Where Next?
Bob Williams
Fri 11 Feb 2011 02:30
At anchor Baie Hane Moe Noa, Tahuata
Wind: East, F2-4 light air to moderate breeze
Weather: mostly sunny, occasional showers, warm

After finishing my spot of painting for the day yesterday I decided I would row ashore and explore the beach but as I got in the dinghy and rowed a few meters looking astern at the boat nearby I could see someone on the foredeck sewing a sail and I thought what the hell I will row over and say hello. So I have at long last re-established contact with the human race. Hooray! As soon as I approached the man on the bow invited me on board. His name is Jean-Pierre and he has his seven year old daughter with him, Claudia, a thin, dark skinned young lady with a big smile. Jean-Pierre spoke a little English, enough for as to have a reasonable conversation over a cup of coffee. He is looking after this boat for someone else, his own boat, timber, also about 50 years old, is in Madagascar with Claudia's mother. After our coffee we went across to say hello to the other boat in the anchorage, a large blue fibreglass boat of about 50 feet. The boat is form Belgium and the crew consisted of Vincent and his partner and two children whose names I have forgotten for now. They also spoke a little English so while the conversation was limited it felt very good to have some human company at long last. After another cup of coffee we went ashore to the beach for a swim and Vincent showed me where |I could pick some limes and mangoes from some trees growing a little ways back from the beach. There is a barb wire fence that runs along the length of the beach the purpose of which must simply be territorial as it does not look like it is meant to keep anyone out, there being a gate-like opening in the middle of it. Behind the fence is an open hut and beyond that a large number of coconut palms and further inland the lime and mango trees and some ruins of a grey cement wall which looks like it must have once enclosed some sort of compound. It clearly was never a building of any sort, nor did it look very old. At regular intervals are the remains of fires where it appears coconuts have been burned, the grey ash surrounded by a ring of broken husks arranged in perfect circles. I have no idea what is all for, I can only guess this might have been an orchard at some time, now run down and perhaps the locals pick some fruit occasionally, most of it is just falling on the ground and rotting. It was a very pleasant afternoon.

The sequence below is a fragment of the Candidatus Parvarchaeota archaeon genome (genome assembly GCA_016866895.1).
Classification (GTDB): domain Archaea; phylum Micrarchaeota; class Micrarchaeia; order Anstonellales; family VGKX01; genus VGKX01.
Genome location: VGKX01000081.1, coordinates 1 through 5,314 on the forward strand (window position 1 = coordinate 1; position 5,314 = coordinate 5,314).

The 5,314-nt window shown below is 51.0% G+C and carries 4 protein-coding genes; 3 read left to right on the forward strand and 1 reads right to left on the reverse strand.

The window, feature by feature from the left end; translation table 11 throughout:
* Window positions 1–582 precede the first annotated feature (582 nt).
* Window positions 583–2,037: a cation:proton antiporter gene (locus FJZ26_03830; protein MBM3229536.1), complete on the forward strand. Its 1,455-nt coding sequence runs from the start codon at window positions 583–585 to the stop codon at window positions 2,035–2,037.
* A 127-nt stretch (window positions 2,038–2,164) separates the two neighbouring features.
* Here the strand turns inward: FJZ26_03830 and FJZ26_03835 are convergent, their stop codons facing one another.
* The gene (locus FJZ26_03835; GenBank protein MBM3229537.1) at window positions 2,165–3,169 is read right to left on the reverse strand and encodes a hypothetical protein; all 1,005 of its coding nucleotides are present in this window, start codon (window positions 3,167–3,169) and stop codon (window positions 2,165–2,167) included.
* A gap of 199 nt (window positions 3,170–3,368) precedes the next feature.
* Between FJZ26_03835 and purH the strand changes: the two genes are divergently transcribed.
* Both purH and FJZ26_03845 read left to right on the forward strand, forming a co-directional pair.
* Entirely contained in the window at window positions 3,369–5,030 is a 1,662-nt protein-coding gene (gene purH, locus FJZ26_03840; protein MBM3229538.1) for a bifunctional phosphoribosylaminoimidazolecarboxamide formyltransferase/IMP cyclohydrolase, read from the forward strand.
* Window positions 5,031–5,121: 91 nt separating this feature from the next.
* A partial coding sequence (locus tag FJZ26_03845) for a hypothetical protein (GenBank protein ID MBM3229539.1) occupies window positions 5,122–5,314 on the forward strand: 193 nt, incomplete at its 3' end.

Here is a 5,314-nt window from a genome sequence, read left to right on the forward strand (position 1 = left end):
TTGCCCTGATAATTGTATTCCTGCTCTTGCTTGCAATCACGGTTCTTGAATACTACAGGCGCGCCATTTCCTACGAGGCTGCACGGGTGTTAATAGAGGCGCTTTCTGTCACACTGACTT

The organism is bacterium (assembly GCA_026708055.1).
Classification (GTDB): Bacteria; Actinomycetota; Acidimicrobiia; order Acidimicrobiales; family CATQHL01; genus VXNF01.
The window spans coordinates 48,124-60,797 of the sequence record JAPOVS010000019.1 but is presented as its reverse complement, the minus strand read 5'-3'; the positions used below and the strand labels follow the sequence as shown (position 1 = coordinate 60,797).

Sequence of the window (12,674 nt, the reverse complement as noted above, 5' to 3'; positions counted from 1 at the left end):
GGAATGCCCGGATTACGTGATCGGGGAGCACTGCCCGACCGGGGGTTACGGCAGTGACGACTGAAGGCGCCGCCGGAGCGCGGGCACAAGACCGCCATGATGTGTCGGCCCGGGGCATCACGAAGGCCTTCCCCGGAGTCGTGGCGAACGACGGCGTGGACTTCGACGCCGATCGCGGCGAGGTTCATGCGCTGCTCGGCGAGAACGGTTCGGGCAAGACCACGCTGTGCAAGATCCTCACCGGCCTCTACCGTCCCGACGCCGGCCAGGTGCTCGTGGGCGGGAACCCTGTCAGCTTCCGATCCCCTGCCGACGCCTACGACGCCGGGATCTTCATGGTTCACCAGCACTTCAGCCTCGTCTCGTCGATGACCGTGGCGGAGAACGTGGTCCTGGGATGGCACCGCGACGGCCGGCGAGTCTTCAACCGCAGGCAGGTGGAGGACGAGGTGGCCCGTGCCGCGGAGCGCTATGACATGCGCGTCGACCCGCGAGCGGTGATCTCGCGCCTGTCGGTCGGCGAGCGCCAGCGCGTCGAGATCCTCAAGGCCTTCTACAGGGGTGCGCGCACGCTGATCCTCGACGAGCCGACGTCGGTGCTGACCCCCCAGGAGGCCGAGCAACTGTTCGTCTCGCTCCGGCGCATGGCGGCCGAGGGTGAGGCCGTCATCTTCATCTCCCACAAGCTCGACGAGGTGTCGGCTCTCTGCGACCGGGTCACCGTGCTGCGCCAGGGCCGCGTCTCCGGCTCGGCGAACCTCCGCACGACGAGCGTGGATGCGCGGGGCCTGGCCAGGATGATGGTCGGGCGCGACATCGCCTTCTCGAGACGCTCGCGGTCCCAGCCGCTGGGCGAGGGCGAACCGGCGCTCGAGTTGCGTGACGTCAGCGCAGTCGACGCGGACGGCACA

This morning Jean Pierre came to collect a small shopping list and some money from me and then scooted off into the nearby village in his inflatable dinghy, returning a few hours later with some beer and bread. I had also asked for some fly spray as the flies here are very bad but it seems the village shop did not have any. Today I have continued with some painting, getting on top of the rust spots in between the light showers, not too many today so have got quite a bit done. Then this afternoon went for a swim and scraped a few more barnacles off the hull, these ones are right down on the bottom of the keel, so a little hard to get at, but I think I have got them all now.

The beers are currently chillling in a string bag hanging over the side, though the water temperature is only marginally cooler than the air temperature.

Feeling much better today.

All is well.